8.With regard to the merit of the appeal, it is sufficient for the Applicant to demonstrate that he or she has an arguable appeal with the likelihood of success. In her undated draft Memorandum of Appeal, the applicant advances 7 grounds on which her intended appeal is anchored. According to her, the learned Judge erred in law and in fact by, among other things: failing to consider the applicant’s case; finding that her application lacks merit; denying the applicant the opportunity to make her case, and for condemning her unheard; failing to appreciate the facts and circumstances of the matter; failing to consider that the purport of the impugned ruling was tantamount to disinheriting the applicant and her family; for awarding costs to the respondents notwithstanding that this was a family dispute; and by failing to appreciate that there was a valid Will left behind by the deceased, and which remains valid to date.
9.Even though this is not the only basis for consideration, the grounds set out in the Applicant’s draft Memorandum of Appeal point to a reasonable conclusion that the intended appeal is arguable with the possibility of success. In Joseph Wanjohi Njau vs Benson Maina Kabau, Civil Application No 97 of 2012 (Unreported), Hon Mr Justice Kathurima M’Inoti held that “…an arguable appeal is not one that must necessarily succeed but is one which ought to be argued fully before the Court.”
11.It is noteworthy, though, that demonstration by an applicant that he or she has an arguable appeal is not the only requirement or qualification for extension of time under Rule 4 to file an intended appeal. It is merely the first step that must be followed by satisfaction of the other requirements relating to the period of delay; the reasons for the delay; whether such delay is inordinate; and whether the adverse party would be prejudiced by grant of the orders sought under the Rule. In other words, is it too late in the day to approach the Court under Rule 4? Has the applicant explained to the satisfaction of the Court the reason for the delay in filing the intended appeal?
12.I take note of the fact that the impugned ruling and orders were delivered on November 30, 2021; that she filed her notice of appeal on December 7, 2021; that her application for extension of time comes more than eighteen (18) months later, which I consider to be inordinate delay. Moreover, there is nothing on record to show that the applicant has applied for certified copies of the proceedings and of the impugned ruling, or that she (or her counsel) has taken steps to secure them without undue delay.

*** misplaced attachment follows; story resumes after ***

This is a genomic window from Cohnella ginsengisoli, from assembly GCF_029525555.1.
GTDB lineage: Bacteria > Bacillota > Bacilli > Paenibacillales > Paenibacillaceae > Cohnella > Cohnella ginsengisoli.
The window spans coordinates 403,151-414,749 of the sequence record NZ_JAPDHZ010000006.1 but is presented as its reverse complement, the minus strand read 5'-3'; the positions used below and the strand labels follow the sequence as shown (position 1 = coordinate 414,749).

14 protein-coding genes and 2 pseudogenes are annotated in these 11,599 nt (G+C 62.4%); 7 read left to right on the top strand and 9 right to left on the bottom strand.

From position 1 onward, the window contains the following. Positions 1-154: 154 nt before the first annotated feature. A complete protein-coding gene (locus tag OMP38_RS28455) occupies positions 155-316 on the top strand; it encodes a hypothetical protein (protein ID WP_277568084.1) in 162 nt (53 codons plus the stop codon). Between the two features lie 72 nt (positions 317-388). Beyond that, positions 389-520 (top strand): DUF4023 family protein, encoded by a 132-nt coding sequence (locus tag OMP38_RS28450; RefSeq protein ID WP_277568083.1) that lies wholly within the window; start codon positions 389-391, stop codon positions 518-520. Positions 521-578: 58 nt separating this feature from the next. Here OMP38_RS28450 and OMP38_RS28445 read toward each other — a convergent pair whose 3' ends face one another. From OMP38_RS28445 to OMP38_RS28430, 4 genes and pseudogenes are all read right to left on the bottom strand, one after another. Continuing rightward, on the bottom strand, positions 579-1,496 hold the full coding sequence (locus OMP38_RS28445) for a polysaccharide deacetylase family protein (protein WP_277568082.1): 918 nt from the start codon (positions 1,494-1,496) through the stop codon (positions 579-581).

13.With regard to the period of delay, I am mindful of the decision in Andrew Kiplagat Chemaringo vs Paul Kipkorir Kibet  eKLR where this Court observed that “… the law does not set out any minimum or maximum period of delay. All it states is that any delay should be satisfactorily explained. A plausible and satisfactory explanation for delay is the key that unlocks the Court’s flow of discretionary favour. There has to be valid and clear reasons upon which discretion can be favourably exercisable.” It is only then that consideration as to whether the intended appeal is arguable would be worthy of the Court’s attention in exercise of its discretion under Rule 4.
14.To my mind, the applicant has not given plausible and satisfactory explanation for the more than eighteen months delay in filing its appeal. Her application for extension of time also comes more than eighteen months after delivery of the impugned ruling.
15.Having carefully considered the applicant’s Motion, the grounds on which it is made, the affidavit filed in support thereof, and having further considered the written submissions by learned counsel for the applicant, I find that the applicant’s Notice of Motion dated May 10, 2023 has no merit. Accordingly, the same is hereby dismissed with no orders as to costs. Orders accordingly.